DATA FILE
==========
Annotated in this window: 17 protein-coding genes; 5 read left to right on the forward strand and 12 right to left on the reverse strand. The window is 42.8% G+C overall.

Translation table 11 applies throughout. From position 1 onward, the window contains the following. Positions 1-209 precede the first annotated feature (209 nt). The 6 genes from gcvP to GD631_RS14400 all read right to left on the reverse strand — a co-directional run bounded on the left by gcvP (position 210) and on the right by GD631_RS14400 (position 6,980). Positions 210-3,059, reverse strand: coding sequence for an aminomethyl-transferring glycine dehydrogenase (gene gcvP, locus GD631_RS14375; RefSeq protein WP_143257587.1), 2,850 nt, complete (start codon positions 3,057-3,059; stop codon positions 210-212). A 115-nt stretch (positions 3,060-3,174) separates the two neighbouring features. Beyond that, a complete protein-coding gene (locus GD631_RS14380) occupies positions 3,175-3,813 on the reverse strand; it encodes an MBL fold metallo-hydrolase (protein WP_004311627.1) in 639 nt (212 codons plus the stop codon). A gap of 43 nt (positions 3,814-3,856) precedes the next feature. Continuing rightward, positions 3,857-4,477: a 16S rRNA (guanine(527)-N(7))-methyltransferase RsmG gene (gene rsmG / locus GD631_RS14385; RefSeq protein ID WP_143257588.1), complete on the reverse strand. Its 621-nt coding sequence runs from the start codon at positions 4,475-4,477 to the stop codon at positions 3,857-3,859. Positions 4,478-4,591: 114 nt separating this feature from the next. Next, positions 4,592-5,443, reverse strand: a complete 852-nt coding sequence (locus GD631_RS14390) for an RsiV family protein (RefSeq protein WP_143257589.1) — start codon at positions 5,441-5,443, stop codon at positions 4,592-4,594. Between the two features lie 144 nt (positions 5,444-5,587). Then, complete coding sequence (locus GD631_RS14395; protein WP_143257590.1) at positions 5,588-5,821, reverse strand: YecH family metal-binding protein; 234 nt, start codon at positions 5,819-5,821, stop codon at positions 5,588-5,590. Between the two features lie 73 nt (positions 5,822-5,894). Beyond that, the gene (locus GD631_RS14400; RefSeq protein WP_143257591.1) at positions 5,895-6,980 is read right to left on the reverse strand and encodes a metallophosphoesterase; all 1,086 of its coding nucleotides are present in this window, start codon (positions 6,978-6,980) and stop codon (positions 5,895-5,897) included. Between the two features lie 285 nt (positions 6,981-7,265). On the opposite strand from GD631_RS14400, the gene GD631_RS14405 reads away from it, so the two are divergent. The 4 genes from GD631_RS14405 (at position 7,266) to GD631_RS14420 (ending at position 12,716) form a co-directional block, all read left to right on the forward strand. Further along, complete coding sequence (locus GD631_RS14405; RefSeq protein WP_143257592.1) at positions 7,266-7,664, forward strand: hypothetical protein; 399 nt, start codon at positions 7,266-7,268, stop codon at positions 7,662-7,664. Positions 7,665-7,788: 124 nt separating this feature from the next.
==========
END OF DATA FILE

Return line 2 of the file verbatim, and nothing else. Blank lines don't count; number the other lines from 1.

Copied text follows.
Translation table 11 applies throughout. From position 1 onward, the window contains the following. Positions 1-209 precede the first annotated feature (209 nt). The 6 genes from gcvP to GD631_RS14400 all read right to left on the reverse strand — a co-directional run bounded on the left by gcvP (position 210) and on the right by GD631_RS14400 (position 6,980). Positions 210-3,059, reverse strand: coding sequence for an aminomethyl-transferring glycine dehydrogenase (gene gcvP, locus GD631_RS14375; RefSeq protein WP_143257587.1), 2,850 nt, complete (start codon positions 3,057-3,059; stop codon positions 210-212). A 115-nt stretch (positions 3,060-3,174) separates the two neighbouring features. Beyond that, a complete protein-coding gene (locus GD631_RS14380) occupies positions 3,175-3,813 on the reverse strand; it encodes an MBL fold metallo-hydrolase (protein WP_004311627.1) in 639 nt (212 codons plus the stop codon). A gap of 43 nt (positions 3,814-3,856) precedes the next feature. Continuing rightward, positions 3,857-4,477: a 16S rRNA (guanine(527)-N(7))-methyltransferase RsmG gene (gene rsmG / locus GD631_RS14385; RefSeq protein ID WP_143257588.1), complete on the reverse strand. Its 621-nt coding sequence runs from the start codon at positions 4,475-4,477 to the stop codon at positions 3,857-3,859. Positions 4,478-4,591: 114 nt separating this feature from the next. Next, positions 4,592-5,443, reverse strand: a complete 852-nt coding sequence (locus GD631_RS14390) for an RsiV family protein (RefSeq protein WP_143257589.1) — start codon at positions 5,441-5,443, stop codon at positions 4,592-4,594. Between the two features lie 144 nt (positions 5,444-5,587). Then, complete coding sequence (locus GD631_RS14395; protein WP_143257590.1) at positions 5,588-5,821, reverse strand: YecH family metal-binding protein; 234 nt, start codon at positions 5,819-5,821, stop codon at positions 5,588-5,590. Between the two features lie 73 nt (positions 5,822-5,894). Beyond that, the gene (locus GD631_RS14400; RefSeq protein WP_143257591.1) at positions 5,895-6,980 is read right to left on the reverse strand and encodes a metallophosphoesterase; all 1,086 of its coding nucleotides are present in this window, start codon (positions 6,978-6,980) and stop codon (positions 5,895-5,897) included. Between the two features lie 285 nt (positions 6,981-7,265). On the opposite strand from GD631_RS14400, the gene GD631_RS14405 reads away from it, so the two are divergent. The 4 genes from GD631_RS14405 (at position 7,266) to GD631_RS14420 (ending at position 12,716) form a co-directional block, all read left to right on the forward strand. Further along, complete coding sequence (locus GD631_RS14405; RefSeq protein WP_143257592.1) at positions 7,266-7,664, forward strand: hypothetical protein; 399 nt, start codon at positions 7,266-7,268, stop codon at positions 7,662-7,664. Positions 7,665-7,788: 124 nt separating this feature from the next.